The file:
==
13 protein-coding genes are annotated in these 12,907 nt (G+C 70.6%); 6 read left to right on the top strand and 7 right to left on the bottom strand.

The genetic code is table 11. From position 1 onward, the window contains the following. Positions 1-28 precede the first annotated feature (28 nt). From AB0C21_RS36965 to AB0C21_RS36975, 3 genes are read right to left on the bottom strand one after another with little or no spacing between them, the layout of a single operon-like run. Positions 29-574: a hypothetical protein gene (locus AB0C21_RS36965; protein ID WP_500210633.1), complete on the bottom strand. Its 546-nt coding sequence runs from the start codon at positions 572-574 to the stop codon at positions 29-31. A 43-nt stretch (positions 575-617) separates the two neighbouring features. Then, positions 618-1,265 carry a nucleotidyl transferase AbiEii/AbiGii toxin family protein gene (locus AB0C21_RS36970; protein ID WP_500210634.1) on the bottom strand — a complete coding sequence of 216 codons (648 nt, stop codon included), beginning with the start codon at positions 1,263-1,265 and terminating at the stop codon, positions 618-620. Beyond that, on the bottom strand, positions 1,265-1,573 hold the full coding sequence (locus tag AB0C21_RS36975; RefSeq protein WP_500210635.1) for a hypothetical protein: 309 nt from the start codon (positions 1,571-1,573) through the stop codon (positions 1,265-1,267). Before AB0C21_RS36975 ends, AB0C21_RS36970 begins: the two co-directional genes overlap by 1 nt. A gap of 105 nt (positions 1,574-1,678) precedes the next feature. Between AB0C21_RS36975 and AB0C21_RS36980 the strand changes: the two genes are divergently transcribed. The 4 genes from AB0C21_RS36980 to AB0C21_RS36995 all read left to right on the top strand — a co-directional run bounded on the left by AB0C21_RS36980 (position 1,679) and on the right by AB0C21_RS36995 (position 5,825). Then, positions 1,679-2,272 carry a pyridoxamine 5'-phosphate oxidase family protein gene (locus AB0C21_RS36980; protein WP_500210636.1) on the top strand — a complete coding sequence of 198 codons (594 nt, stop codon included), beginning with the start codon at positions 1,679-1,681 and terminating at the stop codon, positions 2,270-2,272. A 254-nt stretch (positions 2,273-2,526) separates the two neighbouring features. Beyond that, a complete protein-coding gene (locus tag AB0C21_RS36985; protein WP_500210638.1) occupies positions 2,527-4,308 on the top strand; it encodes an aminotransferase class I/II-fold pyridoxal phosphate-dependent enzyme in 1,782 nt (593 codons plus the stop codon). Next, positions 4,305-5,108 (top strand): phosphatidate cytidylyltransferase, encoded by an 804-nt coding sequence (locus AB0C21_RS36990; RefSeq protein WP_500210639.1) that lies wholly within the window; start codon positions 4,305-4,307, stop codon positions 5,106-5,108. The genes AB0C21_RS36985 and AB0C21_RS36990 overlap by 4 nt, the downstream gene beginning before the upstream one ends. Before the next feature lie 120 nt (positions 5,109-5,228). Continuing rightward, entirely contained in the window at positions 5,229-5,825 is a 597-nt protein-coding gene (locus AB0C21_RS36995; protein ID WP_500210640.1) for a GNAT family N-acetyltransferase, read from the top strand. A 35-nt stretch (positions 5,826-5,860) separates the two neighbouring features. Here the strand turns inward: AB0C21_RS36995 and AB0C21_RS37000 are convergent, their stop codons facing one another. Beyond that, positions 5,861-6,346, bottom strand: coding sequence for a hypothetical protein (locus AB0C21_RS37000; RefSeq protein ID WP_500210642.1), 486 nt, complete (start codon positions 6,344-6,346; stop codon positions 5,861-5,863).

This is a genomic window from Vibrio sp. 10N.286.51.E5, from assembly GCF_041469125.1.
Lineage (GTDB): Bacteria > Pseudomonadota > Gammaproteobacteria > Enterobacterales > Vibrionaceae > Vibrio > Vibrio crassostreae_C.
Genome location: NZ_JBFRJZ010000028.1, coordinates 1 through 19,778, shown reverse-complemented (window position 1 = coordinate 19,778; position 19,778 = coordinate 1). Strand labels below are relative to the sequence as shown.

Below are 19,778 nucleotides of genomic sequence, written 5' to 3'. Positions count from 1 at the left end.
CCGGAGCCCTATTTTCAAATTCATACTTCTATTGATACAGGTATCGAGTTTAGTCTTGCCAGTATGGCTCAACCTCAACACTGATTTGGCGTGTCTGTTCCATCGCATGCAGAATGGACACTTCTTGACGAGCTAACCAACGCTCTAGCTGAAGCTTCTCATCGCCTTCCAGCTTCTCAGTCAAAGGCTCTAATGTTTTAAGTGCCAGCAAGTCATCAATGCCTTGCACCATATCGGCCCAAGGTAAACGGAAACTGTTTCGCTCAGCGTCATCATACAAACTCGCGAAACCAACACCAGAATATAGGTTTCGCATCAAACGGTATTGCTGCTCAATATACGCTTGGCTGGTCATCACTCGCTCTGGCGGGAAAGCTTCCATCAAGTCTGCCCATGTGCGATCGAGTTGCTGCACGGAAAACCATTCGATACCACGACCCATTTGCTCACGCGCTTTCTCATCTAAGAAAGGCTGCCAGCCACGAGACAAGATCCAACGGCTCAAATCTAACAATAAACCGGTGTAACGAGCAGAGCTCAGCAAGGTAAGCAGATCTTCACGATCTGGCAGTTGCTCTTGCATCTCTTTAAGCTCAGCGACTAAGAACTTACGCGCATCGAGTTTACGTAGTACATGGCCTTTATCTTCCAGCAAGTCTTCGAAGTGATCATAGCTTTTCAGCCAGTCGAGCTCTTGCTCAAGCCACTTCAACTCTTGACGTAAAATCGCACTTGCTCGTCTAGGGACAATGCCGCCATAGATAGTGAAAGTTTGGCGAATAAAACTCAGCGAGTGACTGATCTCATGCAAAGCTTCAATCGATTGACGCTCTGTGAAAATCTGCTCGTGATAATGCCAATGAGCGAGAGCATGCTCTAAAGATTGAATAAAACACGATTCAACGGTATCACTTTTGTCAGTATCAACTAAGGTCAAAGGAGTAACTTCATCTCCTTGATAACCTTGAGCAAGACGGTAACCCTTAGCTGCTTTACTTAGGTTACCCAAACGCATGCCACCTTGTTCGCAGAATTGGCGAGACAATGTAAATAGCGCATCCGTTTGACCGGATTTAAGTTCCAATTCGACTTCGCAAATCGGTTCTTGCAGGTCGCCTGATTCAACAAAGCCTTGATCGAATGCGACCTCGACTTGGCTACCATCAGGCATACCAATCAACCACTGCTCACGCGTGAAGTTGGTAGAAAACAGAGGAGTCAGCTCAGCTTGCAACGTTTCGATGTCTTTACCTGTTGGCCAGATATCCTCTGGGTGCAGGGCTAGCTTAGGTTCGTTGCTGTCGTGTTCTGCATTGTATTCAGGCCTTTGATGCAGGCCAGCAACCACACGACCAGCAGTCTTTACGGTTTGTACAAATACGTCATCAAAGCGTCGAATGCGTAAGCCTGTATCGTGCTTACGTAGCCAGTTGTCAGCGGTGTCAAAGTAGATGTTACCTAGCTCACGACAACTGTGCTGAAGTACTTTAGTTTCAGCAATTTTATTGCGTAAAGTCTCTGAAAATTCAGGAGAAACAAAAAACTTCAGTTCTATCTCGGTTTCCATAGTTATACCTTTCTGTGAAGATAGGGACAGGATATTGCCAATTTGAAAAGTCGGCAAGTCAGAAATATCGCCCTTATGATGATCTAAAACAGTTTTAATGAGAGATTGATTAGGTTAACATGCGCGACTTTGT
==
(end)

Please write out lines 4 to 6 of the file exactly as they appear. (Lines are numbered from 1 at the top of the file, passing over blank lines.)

Lineage (GTDB): Bacteria > Pseudomonadota > Gammaproteobacteria > Enterobacterales > Vibrionaceae > Vibrio > Vibrio crassostreae_C.
Genome location: NZ_JBFRJZ010000028.1, coordinates 1 through 19,778, shown reverse-complemented (window position 1 = coordinate 19,778; position 19,778 = coordinate 1). Strand labels below are relative to the sequence as shown.

Below are 19,778 nucleotides of genomic sequence, written 5' to 3'. Positions count from 1 at the left end.